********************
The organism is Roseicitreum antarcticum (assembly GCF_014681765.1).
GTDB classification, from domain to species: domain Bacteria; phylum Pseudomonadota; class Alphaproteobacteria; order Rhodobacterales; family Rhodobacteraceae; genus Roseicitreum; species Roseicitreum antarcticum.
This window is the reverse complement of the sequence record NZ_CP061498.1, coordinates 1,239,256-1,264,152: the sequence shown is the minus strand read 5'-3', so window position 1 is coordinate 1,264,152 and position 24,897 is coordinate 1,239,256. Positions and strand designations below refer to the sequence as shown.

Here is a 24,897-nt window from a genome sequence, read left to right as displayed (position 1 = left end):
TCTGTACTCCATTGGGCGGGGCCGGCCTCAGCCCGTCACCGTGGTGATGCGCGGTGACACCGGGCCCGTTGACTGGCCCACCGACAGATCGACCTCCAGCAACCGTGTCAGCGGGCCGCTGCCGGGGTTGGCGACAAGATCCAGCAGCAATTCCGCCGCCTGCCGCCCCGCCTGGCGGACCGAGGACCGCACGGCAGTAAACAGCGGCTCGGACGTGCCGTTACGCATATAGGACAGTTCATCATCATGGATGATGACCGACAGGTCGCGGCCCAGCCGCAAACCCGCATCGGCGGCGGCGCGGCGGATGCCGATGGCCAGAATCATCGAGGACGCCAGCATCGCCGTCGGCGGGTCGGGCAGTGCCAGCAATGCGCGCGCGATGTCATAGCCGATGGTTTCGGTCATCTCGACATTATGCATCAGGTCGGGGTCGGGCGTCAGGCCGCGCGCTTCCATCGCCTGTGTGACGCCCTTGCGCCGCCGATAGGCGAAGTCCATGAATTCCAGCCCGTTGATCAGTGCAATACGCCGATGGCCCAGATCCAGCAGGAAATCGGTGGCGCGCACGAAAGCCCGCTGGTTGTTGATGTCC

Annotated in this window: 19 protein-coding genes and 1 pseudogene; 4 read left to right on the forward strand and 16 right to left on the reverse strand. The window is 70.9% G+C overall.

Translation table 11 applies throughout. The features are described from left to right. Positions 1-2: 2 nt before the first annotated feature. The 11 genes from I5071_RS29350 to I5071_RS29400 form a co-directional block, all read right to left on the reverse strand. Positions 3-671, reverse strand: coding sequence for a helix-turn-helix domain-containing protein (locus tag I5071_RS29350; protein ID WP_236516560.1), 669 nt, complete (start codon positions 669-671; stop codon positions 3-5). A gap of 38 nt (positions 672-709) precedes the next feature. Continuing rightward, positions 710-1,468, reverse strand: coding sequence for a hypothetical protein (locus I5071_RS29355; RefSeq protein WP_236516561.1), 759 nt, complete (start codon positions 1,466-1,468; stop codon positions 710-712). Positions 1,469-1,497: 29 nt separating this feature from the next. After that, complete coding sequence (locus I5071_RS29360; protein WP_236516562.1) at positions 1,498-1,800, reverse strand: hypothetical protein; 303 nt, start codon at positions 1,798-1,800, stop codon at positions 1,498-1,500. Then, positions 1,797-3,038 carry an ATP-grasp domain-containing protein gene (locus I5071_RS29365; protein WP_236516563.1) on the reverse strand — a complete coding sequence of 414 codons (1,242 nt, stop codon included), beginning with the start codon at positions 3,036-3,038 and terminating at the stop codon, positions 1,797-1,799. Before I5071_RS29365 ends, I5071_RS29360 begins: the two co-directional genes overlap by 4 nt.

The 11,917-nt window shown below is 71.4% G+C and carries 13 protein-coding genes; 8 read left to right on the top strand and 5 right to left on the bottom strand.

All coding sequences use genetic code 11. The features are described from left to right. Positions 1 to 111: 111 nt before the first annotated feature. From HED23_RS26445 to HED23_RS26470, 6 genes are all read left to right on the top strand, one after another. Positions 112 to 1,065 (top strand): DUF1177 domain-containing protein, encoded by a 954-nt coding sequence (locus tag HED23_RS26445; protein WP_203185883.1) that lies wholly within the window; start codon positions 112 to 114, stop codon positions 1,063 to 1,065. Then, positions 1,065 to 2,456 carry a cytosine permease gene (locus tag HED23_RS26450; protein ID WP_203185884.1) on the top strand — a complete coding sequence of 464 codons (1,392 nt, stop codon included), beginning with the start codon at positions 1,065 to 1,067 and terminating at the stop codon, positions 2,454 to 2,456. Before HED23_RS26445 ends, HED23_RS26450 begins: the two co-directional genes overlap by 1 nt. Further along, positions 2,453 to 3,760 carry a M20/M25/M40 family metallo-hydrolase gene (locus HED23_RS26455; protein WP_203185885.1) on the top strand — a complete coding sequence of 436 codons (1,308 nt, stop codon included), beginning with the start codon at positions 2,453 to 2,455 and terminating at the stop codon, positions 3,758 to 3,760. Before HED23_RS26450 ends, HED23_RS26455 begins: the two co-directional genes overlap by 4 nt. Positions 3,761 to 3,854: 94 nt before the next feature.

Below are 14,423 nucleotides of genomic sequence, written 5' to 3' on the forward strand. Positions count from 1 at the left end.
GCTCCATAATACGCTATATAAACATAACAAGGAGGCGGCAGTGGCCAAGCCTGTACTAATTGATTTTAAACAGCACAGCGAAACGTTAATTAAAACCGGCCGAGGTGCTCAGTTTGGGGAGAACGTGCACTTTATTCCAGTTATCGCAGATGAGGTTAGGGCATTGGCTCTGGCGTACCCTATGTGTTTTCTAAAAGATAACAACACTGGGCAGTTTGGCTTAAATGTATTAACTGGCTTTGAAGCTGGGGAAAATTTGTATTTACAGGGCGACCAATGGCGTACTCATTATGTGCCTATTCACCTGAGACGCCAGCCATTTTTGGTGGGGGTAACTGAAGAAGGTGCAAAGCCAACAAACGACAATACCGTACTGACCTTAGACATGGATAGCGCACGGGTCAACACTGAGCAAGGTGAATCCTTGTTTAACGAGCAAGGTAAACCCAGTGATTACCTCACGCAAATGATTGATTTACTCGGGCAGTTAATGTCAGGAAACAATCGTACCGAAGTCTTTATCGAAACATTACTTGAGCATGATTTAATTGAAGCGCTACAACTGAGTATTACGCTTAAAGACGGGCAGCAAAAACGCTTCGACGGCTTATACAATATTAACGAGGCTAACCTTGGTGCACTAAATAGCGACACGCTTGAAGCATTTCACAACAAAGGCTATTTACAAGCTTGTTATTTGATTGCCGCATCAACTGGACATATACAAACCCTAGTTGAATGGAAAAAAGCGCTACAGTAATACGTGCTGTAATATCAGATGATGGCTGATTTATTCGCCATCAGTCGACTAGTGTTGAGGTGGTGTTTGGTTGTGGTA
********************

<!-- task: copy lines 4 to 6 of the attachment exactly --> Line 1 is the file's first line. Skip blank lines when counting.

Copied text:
Here is a 24,897-nt window from a genome sequence, read left to right as displayed (position 1 = left end):
TCTGTACTCCATTGGGCGGGGCCGGCCTCAGCCCGTCACCGTGGTGATGCGCGGTGACACCGGGCCCGTTGACTGGCCCACCGACAGATCGACCTCCAGCAACCGTGTCAGCGGGCCGCTGCCGGGGTTGGCGACAAGATCCAGCAGCAATTCCGCCGCCTGCCGCCCCGCCTGGCGGACCGAGGACCGCACGGCAGTAAACAGCGGCTCGGACGTGCCGTTACGCATATAGGACAGTTCATCATCATGGATGATGACCGACAGGTCGCGGCCCAGCCGCAAACCCGCATCGGCGGCGGCGCGGCGGATGCCGATGGCCAGAATCATCGAGGACGCCAGCATCGCCGTCGGCGGGTCGGGCAGTGCCAGCAATGCGCGCGCGATGTCATAGCCGATGGTTTCGGTCATCTCGACATTATGCATCAGGTCGGGGTCGGGCGTCAGGCCGCGCGCTTCCATCGCCTGTGTGACGCCCTTGCGCCGCCGATAGGCGAAGTCCATGAATTCCAGCCCGTTGATCAGTGCAATACGCCGATGGCCCAGATCCAGCAGGAAATCGGTGGCGCGCACGAAAGCCCGCTGGTTGTTGATGTCC

Annotated in this window: 19 protein-coding genes and 1 pseudogene; 4 read left to right on the forward strand and 16 right to left on the reverse strand. The window is 70.9% G+C overall.